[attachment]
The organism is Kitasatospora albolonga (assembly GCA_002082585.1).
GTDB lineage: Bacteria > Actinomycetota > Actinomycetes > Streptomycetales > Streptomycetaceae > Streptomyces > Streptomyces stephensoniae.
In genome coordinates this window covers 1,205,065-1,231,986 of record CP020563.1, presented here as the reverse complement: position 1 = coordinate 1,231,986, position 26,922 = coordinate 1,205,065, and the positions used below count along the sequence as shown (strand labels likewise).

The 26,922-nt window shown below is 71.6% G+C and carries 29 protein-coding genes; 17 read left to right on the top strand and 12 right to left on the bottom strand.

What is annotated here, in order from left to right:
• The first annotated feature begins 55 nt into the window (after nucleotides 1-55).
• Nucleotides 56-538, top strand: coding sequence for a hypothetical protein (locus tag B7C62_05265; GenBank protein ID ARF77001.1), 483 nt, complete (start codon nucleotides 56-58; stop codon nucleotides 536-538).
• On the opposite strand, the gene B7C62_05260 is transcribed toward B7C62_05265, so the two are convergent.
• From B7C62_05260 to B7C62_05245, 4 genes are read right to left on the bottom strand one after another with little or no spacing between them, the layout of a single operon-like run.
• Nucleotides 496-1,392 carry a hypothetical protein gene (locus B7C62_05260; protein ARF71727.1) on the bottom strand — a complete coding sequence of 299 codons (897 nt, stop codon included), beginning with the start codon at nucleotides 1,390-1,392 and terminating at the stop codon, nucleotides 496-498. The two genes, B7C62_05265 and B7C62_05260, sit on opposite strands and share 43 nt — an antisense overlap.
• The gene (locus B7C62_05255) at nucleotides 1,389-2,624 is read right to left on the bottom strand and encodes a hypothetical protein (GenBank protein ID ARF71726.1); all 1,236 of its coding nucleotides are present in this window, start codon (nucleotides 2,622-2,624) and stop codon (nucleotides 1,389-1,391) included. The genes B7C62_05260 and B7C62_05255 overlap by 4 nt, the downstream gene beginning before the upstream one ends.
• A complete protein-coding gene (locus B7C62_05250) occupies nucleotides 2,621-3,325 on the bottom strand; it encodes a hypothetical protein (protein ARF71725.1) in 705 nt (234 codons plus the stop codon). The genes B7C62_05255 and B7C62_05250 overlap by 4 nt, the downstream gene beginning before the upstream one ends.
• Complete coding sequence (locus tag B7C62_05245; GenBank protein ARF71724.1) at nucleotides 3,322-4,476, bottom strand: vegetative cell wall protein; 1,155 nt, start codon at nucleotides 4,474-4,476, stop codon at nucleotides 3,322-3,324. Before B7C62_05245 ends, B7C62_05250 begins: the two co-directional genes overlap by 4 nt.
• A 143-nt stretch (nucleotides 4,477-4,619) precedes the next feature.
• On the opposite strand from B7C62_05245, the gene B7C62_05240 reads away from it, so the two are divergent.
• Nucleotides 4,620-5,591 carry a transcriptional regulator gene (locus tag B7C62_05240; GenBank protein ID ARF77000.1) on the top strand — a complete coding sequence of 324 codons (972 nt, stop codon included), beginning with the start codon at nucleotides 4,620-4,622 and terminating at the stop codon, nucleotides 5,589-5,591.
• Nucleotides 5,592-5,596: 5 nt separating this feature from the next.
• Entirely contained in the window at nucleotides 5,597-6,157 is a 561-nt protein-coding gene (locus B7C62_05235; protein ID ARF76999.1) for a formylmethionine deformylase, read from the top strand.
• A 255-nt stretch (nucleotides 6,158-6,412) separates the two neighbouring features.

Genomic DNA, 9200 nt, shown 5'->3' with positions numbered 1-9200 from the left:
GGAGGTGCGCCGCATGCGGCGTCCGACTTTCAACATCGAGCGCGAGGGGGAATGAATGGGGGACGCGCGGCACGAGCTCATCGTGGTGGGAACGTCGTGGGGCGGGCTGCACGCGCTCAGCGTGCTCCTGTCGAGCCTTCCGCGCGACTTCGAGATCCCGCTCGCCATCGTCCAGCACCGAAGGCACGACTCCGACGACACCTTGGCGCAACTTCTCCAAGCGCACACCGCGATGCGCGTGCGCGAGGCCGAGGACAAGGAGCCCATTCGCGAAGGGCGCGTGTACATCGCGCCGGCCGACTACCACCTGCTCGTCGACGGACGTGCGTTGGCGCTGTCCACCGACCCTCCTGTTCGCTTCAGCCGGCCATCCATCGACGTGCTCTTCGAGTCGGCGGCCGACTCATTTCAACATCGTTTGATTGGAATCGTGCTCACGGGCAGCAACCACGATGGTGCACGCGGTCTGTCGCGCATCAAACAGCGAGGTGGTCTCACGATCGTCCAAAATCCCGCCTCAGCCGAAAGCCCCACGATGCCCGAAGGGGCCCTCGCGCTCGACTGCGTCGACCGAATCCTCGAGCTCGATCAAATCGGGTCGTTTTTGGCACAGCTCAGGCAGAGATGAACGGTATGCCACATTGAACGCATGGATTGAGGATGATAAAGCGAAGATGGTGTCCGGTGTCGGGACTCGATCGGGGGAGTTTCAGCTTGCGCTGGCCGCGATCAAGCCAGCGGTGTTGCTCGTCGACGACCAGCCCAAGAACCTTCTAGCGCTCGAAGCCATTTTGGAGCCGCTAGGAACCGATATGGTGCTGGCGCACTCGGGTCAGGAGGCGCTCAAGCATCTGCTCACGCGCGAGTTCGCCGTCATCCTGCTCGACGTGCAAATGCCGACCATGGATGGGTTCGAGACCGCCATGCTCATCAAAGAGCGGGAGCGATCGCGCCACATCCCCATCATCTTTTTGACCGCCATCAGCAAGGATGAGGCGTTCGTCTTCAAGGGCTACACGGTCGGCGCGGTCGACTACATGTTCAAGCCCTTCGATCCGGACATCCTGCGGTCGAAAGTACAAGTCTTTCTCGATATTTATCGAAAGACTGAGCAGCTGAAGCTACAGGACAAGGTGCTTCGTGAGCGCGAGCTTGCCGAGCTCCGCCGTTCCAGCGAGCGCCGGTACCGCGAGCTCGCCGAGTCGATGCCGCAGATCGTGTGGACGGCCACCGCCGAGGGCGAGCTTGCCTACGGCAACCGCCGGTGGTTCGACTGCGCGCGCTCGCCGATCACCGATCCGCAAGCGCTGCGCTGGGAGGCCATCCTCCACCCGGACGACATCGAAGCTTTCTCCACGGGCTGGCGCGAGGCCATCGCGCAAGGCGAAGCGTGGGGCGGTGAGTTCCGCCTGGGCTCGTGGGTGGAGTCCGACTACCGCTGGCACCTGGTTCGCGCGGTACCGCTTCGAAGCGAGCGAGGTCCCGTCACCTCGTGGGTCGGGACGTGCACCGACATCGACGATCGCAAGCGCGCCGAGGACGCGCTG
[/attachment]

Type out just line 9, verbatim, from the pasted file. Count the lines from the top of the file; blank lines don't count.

• From B7C62_05260 to B7C62_05245, 4 genes are read right to left on the bottom strand one after another with little or no spacing between them, the layout of a single operon-like run.